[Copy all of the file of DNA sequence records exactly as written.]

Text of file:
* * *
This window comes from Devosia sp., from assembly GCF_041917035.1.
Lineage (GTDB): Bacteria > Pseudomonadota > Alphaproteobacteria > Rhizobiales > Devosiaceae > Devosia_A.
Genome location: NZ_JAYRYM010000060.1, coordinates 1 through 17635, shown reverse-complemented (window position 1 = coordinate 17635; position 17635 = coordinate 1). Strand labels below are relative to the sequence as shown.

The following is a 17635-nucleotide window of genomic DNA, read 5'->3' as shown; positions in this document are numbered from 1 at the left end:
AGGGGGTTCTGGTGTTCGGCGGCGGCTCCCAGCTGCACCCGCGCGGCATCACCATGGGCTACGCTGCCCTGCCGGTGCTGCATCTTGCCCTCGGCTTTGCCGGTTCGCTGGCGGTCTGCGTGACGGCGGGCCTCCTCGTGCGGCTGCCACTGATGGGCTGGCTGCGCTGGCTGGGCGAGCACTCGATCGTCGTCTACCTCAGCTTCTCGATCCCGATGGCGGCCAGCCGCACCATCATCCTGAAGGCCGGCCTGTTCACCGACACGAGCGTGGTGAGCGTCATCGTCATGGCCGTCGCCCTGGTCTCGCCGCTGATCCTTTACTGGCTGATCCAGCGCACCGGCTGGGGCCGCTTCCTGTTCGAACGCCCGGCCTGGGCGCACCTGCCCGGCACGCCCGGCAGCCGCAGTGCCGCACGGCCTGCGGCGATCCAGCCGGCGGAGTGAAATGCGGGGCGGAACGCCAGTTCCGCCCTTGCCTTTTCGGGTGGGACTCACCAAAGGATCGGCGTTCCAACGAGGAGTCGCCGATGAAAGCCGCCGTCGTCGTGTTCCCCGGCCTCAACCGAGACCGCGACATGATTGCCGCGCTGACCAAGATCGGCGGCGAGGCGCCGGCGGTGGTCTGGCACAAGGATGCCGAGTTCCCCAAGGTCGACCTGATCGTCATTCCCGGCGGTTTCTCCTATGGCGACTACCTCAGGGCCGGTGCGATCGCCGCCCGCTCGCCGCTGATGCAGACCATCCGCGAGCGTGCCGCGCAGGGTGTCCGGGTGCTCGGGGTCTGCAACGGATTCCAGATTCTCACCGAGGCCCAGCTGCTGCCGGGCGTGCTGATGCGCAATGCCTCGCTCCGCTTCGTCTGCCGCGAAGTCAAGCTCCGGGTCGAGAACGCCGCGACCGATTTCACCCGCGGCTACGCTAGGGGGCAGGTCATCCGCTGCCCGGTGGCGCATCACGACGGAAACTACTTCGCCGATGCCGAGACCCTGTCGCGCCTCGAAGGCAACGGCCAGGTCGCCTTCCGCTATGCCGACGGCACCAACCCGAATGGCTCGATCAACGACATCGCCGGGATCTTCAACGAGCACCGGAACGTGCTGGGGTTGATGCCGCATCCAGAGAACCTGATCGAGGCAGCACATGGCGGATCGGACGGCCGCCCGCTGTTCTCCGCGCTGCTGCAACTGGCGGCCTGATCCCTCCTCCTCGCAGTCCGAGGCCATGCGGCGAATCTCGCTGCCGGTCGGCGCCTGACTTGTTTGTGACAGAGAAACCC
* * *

This window comes from Devosia sp., from assembly GCF_041917035.1.
Lineage (GTDB): Bacteria > Pseudomonadota > Alphaproteobacteria > Rhizobiales > Devosiaceae > Devosia_A.
Genome location: NZ_JAYRYM010000060.1, coordinates 1 through 17635, shown reverse-complemented (window position 1 = coordinate 17635; position 17635 = coordinate 1). Strand labels below are relative to the sequence as shown.

The following is a 17635-nucleotide window of genomic DNA, read 5'->3' as shown; positions in this document are numbered from 1 at the left end:
AGGGGGTTCTGGTGTTCGGCGGCGGCTCCCAGCTGCACCCGCGCGGCATCACCATGGGCTACGCTGCCCTGCCGGTGCTGCATCTTGCCCTCGGCTTTGCCGGTTCGCTGGCGGTCTGCGTGACGGCGGGCCTCCTCGTGCGGCTGCCACTGATGGGCTGGCTGCGCTGGCTGGGCGAGCACTCGATCGTCGTCTACCTCAGCTTCTCGATCCCGATGGCGGCCAGCCGCACCATCATCCTGAAGGCCGGCCTGTTCACCGACACGAGCGTGGTGAGCGTCATCGTCATGGCCGTCGCCCTGGTCTCGCCGCTGATCCTTTACTGGCTGATCCAGCGCACCGGCTGGGGCCGCTTCCTGTTCGAACGCCCGGCCTGGGCGCACCTGCCCGGCACGCCCGGCAGCCGCAGTGCCGCACGGCCTGCGGCGATCCAGCCGGCGGAGTGAAATGCGGGGCGGAACGCCAGTTCCGCCCTTGCCTTTTCGGGTGGGACTCACCAAAGGATCGGCGTTCCAACGAGGAGTCGCCGATGAAAGCCGCCGTCGTCGTGTTCCCCGGCCTCAACCGAGACCGCGACATGATTGCCGCGCTGACCAAGATCGGCGGCGAGGCGCCGGCGGTGGTCTGGCACAAGGATGCCGAGTTCCCCAAGGTCGACCTGATCGTCATTCCCGGCGGTTTCTCCTATGGCGACTACCTCAGGGCCGGTGCGATCGCCGCCCGCTCGCCGCTGATGCAGACCATCCGCGAGCGTGCCGCGCAGGGTGTCCGGGTGCTCGGGGTCTGCAACGGATTCCAGATTCTCACCGAGGCCCAGCTGCTGCCGGGCGTGCTGATGCGCAATGCCTCGCTCCGCTTCGTCTGCCGCGAAGTCAAGCTCCGGGTCGAGAACGCCGCGACCGATTTCACCCGCGGCTACGCTAGGGGGCAGGTCATCCGCTGCCCGGTGGCGCATCACGACGGAAACTACTTCGCCGATGCCGAGACCCTGTCGCGCCTCGAAGGCAACGGCCAGGTCGCCTTCCGCTATGCCGACGGCACCAACCCGAATGGCTCGATCAACGACATCGCCGGGATCTTCAACGAGCACCGGAACGTGCTGGGGTTGATGCCGCATCCAGAGAACCTGATCGAGGCAGCACATGGCGGATCGGACGGCCGCCCGCTGTTCTCCGCGCTGCTGCAACTGGCGGCCTGATCCCTCCTCCTCGCAGTCCGAGGCCATGCGGCGAATCTCGCTGCCGGTCGGCGCCTGACTTGTTTGTGACAGAGAAACCC